Weirdest of all, the tachyon that exists for me might not exist for thee. As Feinberg put it, "A state which contains no tachyons according to one observer will be seen by another observer to contain a large number of particles." Such a state manifests exactly the kind of contradiction that compels us to dismiss from our logical scheme one or more of the premises that led us to it. At this point, then, I call "reductio ad absurdum" and return to my original question: do we have in the Lorentz Transformation a complete understanding of Euclidean space and time or do we have more that we must learn?

We have deduced the Lorentz
Transformation, as Einstein did in 1905, from Einstein's two postulates and we
deduced those postulates from a model of space and time that explicitly excludes
superluminal inertial frames from existing. Feinberg didn't have the benefit of
the latter deduction, but he __did__ have the Lorentz Transformation and its
deduction from Einstein's postulates. Now I want to ask whether the Lorentz
Transformation encodes the exclusion of superluminal motion. Does the Lorentz
Transformation permit the existence of tachyons or did Feinberg found his theory
upon a misunderstanding of Relativity?

Our observation that calculating the Lorentz factor for superluminal relative velocities yields an imaginary number shows us a red flag warning us that we may have our train of thought running on the wrong track, that we should proceed to consider superluminal frames with caution. Recall that we originally derived the Lorentz factor from our deduction of time dilation using a Feynman clock. Physicists knew of that particular form of Einstein's original derivation by the late 1960's, so Feinberg almost certainly knew of it. Consider how that derivation would look if we were to assume that one observer's clock occupies an inertial frame that moves faster than light relative to our frame. In the observer's frame we expect that the clock would work normally, with a pulse of light flittering back and forth between the clock's mirror and laser. But in our frame the clock, flying faster than light, would leave its pulse behind: the pulse would leave the clock and the clock simply would not count time at all, even though the observer moving with it would report that it works just fine. We thus devise the contradiction that invalidates one or more of our premises. From that contradiction we infer that superluminal frames, if they exist, cannot have any relationship with the space we occupy. Those putative superluminal frames must exist outside of space and, thus, not exist at all.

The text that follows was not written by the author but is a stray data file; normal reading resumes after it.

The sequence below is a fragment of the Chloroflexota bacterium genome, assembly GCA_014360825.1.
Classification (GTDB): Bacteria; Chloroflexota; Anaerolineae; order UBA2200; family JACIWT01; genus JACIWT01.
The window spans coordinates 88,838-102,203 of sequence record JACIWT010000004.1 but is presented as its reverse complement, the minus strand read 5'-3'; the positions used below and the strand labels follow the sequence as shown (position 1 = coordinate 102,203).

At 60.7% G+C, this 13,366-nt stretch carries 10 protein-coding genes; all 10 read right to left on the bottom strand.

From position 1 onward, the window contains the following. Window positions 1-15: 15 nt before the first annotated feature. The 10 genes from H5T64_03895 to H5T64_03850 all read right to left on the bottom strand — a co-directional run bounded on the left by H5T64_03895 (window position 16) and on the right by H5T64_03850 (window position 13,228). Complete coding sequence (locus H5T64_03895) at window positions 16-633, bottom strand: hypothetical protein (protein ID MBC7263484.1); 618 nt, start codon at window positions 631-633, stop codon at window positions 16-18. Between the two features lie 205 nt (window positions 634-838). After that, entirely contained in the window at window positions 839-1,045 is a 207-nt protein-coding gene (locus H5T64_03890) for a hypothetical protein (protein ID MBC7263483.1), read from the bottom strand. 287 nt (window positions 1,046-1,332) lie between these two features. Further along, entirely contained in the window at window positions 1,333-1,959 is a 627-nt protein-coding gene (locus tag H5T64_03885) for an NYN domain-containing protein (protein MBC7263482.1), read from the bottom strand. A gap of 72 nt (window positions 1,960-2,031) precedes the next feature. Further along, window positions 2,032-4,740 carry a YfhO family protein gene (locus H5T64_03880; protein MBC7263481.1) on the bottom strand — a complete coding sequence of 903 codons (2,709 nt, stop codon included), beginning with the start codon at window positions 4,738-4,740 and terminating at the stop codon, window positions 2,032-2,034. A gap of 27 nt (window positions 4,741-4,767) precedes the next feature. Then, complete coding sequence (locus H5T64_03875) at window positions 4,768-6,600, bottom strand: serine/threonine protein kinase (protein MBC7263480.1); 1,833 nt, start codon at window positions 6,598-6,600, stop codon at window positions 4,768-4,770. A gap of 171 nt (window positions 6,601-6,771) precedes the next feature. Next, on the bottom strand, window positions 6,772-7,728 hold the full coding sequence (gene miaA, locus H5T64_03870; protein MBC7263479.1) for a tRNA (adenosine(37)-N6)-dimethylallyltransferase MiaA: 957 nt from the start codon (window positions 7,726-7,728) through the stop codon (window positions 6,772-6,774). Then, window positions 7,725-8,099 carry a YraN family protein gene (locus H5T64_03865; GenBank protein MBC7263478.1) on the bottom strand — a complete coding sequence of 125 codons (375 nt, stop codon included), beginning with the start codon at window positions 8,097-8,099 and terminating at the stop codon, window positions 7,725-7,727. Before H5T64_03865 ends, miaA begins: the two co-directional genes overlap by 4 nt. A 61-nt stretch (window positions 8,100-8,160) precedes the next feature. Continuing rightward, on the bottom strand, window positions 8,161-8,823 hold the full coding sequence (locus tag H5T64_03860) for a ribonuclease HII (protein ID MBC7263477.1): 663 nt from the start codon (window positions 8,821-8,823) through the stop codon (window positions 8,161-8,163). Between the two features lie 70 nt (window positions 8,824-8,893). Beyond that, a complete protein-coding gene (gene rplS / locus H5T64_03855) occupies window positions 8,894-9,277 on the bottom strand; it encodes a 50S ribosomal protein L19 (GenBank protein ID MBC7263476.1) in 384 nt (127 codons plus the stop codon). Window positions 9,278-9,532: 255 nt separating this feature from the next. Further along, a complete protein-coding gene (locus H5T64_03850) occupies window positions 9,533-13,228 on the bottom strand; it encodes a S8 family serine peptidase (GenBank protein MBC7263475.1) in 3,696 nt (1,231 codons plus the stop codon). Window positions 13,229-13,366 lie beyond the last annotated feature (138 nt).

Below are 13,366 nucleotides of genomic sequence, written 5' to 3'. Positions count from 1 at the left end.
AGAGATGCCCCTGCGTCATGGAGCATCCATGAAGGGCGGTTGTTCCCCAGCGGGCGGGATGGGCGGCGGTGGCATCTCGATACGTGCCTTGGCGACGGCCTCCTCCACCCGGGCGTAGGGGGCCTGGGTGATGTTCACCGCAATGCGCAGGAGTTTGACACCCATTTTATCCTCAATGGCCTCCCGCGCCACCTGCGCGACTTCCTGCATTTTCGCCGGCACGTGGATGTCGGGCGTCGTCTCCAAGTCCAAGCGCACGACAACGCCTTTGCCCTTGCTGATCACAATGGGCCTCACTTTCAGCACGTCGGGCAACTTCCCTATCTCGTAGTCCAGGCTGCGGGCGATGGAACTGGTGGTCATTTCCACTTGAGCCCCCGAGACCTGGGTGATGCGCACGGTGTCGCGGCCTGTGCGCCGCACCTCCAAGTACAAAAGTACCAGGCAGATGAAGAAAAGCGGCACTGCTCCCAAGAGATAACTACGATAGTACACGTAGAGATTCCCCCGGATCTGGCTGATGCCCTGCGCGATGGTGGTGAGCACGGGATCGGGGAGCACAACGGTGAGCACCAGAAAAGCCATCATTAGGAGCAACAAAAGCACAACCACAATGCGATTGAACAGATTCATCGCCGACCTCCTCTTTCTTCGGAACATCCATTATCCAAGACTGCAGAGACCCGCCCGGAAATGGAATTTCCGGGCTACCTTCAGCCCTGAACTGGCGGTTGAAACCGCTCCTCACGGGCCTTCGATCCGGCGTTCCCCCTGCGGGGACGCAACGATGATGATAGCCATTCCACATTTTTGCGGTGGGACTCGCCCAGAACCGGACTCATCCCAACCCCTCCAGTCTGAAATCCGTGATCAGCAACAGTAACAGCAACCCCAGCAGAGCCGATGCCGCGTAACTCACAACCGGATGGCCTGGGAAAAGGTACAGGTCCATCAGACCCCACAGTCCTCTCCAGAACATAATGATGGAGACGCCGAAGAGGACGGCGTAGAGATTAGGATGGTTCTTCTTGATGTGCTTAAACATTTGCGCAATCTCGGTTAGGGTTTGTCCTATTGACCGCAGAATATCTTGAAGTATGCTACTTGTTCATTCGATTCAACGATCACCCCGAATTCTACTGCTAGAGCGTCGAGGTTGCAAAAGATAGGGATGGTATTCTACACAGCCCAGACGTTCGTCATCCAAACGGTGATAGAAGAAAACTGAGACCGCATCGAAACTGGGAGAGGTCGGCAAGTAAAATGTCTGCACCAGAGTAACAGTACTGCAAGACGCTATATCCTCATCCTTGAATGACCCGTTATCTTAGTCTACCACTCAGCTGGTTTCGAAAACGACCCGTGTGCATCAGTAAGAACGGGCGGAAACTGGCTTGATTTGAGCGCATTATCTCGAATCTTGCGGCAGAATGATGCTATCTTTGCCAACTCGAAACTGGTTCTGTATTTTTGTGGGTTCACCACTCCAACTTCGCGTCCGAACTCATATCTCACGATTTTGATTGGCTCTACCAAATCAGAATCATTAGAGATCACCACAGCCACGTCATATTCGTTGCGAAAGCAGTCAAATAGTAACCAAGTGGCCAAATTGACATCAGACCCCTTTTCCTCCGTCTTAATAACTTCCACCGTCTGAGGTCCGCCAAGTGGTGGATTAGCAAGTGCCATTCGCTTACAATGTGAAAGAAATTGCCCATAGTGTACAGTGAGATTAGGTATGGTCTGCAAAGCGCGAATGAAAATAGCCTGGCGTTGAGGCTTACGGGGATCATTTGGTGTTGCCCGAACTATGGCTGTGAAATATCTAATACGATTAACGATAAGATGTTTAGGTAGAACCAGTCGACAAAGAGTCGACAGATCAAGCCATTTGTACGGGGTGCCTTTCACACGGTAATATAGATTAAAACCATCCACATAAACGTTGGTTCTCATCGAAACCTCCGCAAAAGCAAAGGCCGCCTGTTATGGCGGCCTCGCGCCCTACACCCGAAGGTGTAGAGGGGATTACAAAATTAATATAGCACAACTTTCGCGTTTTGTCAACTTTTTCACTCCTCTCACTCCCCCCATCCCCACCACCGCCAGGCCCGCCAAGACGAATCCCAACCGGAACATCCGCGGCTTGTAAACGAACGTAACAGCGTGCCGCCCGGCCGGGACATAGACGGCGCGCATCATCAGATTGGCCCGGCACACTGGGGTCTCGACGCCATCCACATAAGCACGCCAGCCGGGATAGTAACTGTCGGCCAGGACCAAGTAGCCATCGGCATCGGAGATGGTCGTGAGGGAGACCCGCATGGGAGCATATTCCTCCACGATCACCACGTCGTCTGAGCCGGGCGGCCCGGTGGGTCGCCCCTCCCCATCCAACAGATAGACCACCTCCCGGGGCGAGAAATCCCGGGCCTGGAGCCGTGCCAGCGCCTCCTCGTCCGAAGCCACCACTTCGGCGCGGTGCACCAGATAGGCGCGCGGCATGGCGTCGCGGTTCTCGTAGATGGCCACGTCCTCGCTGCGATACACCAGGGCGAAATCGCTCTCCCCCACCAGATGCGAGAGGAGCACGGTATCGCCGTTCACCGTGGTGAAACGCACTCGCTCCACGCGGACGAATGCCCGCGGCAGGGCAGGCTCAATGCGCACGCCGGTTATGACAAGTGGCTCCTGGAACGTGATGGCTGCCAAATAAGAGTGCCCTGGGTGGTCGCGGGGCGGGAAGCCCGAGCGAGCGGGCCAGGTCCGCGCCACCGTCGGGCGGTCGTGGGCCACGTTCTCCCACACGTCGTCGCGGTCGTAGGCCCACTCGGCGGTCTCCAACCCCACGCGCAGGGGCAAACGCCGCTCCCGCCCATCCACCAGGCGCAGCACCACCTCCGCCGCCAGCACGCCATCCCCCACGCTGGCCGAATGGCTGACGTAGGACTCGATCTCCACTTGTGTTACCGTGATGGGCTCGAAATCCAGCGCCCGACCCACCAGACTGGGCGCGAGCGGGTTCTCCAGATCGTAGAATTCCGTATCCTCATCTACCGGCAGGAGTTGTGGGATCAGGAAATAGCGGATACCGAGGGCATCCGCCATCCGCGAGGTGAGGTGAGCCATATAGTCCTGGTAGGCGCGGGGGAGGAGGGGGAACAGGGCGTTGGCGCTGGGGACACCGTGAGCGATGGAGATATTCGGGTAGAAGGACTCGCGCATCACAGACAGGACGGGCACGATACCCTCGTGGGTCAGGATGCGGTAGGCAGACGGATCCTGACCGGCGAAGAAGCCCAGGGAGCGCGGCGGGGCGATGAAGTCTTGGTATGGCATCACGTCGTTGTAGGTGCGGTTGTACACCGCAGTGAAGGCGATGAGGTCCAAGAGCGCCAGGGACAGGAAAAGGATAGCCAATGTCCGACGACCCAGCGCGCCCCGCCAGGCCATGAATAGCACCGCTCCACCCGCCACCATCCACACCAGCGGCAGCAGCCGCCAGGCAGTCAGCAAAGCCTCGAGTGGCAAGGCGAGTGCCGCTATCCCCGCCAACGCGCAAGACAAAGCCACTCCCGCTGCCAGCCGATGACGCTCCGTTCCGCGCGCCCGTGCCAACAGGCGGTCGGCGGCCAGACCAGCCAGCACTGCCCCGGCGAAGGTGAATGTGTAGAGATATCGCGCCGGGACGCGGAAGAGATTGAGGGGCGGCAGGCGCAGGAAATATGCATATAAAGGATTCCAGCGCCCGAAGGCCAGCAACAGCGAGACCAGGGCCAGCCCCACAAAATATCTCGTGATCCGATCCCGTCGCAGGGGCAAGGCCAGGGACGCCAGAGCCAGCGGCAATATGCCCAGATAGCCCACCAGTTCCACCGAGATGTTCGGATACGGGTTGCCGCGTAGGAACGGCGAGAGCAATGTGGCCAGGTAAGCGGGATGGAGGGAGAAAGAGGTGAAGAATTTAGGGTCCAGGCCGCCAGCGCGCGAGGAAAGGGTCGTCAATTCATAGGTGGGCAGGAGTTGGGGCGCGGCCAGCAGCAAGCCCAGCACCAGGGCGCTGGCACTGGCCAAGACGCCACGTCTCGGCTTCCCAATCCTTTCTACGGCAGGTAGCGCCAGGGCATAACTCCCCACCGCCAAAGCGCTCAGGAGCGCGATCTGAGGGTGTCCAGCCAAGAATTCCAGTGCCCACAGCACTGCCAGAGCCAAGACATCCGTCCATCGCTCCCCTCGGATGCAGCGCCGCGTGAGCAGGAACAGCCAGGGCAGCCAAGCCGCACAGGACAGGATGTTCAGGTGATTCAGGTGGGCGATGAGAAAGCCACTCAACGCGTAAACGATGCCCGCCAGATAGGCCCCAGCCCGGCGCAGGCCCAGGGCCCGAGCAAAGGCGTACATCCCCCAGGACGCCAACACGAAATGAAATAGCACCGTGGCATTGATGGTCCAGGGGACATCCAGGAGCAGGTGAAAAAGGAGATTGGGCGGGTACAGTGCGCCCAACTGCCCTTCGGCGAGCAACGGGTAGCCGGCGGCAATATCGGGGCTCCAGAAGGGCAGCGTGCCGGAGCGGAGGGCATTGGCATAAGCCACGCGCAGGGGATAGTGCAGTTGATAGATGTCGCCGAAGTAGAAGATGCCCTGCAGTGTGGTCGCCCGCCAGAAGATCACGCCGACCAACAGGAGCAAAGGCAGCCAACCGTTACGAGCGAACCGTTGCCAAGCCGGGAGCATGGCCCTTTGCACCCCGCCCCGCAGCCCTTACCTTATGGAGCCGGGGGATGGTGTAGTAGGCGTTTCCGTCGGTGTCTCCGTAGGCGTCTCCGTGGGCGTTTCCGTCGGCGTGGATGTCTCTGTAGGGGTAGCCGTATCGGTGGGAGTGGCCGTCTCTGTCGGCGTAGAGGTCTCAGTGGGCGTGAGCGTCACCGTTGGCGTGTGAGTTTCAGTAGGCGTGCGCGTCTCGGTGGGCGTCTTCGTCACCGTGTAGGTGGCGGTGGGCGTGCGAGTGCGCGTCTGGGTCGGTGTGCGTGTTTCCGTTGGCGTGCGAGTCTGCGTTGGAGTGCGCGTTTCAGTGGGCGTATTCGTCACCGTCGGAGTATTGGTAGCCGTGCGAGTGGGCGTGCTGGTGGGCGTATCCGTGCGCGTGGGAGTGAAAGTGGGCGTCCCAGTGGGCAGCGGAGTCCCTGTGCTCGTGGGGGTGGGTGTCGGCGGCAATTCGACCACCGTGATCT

So what went wrong in Feinberg's derivation of his tachyon hypothesis? It looks to me as if Feinberg "cookbooked" the Lorentz Transformation; that is, he used the formulae without reference to their roots. And, more to the point, he used only the dynamical formulae and ignored the kinematic equations of the transformation itself. If he had looked at those four equations in light of his hypothesis, he might have seen that they require one observer to represent distance and duration with real numbers while obliging another observer to use imaginary numbers to represent the very same observations. Seeing the absurdity implicit in that fact, he might have abandoned his hypothesis. Thus, we may reasonably conclude that the Lorentz Transformation does, indeed, encode the theorem that superluminal inertial frames do not exist and that Feinberg based his theory of tachyons upon a misinterpretation of Relativity.